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Carl Icahn says he'd 'never' push Apple to buy Nuance, only wants increased share buyback

Though billionaire Carl Icahn owns considerable stakes in both Apple and Nuance Communications, the investor revealed this week he has no plans to push for a marriage between the two companies, despite their existing partnerships.


Icahn spoke this week at the Reuters Global Investment Outlook Summit, where he was asked about the prospect of spurring a deal between the two parties. Such speculation has existed among investors for months, given Icahn's reputation as an activist investor and his 16.4 percent stake in Nuance— a company whose technology is a key component behind Apple's voice-driven personal assistant, Siri.

"That is something I would never micromanage and never even think of telling (Apple Chief Executive) Tim Cook," Icahn said, according to Reuters. "It has zero to do with the fact that I'm involved in Apple."

He then went on to say that he feels he has neither "the expertise or the presumption to say I have the expertise to tell him to do that," giving a rather definitive stance on the issue.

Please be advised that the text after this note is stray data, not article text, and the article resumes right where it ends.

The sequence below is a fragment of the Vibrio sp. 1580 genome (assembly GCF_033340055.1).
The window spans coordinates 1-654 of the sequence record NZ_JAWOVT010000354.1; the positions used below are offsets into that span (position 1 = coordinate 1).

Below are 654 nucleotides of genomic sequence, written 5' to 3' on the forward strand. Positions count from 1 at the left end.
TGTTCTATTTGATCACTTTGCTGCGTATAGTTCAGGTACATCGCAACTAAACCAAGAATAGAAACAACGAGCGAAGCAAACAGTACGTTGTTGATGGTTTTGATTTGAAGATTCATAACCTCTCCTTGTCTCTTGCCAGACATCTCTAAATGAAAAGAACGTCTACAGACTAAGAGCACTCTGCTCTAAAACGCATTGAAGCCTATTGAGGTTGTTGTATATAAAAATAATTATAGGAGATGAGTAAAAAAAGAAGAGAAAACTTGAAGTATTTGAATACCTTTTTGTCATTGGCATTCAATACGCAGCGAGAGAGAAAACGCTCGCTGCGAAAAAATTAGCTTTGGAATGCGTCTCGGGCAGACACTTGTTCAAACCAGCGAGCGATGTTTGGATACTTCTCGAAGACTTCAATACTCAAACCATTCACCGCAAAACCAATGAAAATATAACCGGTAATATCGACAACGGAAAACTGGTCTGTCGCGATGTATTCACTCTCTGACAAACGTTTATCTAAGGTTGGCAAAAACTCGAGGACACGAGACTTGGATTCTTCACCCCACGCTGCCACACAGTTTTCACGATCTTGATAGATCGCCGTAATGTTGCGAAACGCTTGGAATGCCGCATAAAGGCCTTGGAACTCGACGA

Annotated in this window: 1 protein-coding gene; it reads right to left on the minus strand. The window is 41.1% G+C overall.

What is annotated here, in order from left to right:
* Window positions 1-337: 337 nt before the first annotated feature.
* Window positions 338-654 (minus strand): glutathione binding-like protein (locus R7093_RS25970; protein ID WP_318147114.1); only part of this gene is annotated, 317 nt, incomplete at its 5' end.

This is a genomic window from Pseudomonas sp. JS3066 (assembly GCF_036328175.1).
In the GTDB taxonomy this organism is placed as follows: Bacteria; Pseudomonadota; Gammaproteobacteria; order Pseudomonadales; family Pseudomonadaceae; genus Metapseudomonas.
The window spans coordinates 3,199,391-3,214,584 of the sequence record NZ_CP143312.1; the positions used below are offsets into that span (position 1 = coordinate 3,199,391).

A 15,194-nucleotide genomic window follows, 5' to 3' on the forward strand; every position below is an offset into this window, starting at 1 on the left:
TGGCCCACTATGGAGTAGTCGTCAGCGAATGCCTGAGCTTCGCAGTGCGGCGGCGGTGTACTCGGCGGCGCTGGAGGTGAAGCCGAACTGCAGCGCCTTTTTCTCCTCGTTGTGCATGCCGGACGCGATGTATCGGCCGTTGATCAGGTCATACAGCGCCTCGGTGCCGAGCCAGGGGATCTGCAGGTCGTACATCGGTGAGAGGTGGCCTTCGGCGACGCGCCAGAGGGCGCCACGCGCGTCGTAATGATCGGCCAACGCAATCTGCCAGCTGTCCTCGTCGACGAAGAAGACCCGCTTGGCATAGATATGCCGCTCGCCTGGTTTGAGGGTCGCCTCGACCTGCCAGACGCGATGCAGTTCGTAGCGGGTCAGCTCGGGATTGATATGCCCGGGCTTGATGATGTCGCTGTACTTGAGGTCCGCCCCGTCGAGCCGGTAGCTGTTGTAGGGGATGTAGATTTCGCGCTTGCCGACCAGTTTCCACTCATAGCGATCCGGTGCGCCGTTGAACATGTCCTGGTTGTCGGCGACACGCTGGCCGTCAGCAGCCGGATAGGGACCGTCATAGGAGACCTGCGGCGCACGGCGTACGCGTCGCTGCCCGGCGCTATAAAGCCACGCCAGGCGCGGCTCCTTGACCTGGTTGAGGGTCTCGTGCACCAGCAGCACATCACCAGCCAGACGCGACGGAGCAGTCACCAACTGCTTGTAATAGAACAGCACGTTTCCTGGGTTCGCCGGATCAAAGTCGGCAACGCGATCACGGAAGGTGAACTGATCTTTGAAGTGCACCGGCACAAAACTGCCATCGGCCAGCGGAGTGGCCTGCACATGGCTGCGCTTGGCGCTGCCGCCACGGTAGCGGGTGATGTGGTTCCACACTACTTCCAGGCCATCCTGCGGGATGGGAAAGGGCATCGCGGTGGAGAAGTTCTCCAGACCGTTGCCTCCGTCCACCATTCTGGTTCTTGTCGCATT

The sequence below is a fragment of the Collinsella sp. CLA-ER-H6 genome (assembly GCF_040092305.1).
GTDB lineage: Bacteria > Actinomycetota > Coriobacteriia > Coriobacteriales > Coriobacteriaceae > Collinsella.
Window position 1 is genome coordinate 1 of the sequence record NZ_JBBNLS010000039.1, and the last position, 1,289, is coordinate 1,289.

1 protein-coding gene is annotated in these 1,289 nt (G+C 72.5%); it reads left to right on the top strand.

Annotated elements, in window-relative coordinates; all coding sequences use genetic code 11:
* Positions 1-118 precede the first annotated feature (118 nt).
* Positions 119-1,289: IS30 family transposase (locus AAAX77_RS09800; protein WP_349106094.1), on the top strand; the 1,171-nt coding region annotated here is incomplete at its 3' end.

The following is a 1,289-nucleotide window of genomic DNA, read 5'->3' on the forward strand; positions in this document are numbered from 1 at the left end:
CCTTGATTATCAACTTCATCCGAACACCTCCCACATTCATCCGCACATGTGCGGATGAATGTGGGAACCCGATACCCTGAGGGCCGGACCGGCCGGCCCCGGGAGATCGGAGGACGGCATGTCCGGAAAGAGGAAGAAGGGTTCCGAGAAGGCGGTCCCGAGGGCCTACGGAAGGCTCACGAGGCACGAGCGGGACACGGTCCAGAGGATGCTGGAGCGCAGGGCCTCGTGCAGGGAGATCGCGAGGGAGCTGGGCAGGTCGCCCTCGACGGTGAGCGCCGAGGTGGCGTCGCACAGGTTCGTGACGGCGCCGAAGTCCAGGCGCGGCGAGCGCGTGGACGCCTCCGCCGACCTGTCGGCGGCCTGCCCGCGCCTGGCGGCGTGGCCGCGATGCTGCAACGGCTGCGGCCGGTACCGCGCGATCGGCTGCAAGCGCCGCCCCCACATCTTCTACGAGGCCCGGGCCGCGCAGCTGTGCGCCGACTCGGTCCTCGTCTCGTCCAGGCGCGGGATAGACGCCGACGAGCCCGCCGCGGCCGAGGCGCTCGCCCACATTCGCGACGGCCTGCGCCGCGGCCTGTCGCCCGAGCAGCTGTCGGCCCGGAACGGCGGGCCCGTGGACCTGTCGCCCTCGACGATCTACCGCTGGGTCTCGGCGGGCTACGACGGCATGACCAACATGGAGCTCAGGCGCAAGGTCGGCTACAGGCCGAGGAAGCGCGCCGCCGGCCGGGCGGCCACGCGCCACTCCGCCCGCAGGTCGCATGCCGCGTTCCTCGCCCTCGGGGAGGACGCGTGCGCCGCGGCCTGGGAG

The investor has a history of causing trouble with tech companies, most famously opposing Michael Dell's efforts to take PC maker Dell private. He also won three seats on the Yahoo Board of Directors, and is credited with helping to oust the CEO of Motorola, essentially forcing the company into the arms of Google.


But his interest in Apple has been in encouraging its executive team to spend $150 billion in share buybacks. Apple already has a buyback program in place, but Icahn believes the company's shares are extremely undervalued, and that an increased buyback would return more to investors such as himself.

Icahn revealed in October that he had at the time 4.7 million shares of AAPL stock, up from a previous total of 4 million. That would give him nearly $2.5 billion stake in the company at its current value.

The investor has gone as far as to suggest that he will consider pushing for a shareholder proxy vote, if Apple's executive team rejects his proposal and investors in the company show enough interest. He's said he believes Cook is doing a good job as CEO and shouldn't be replaced, but he wouldn't say the same for the rest of the company's board of directors.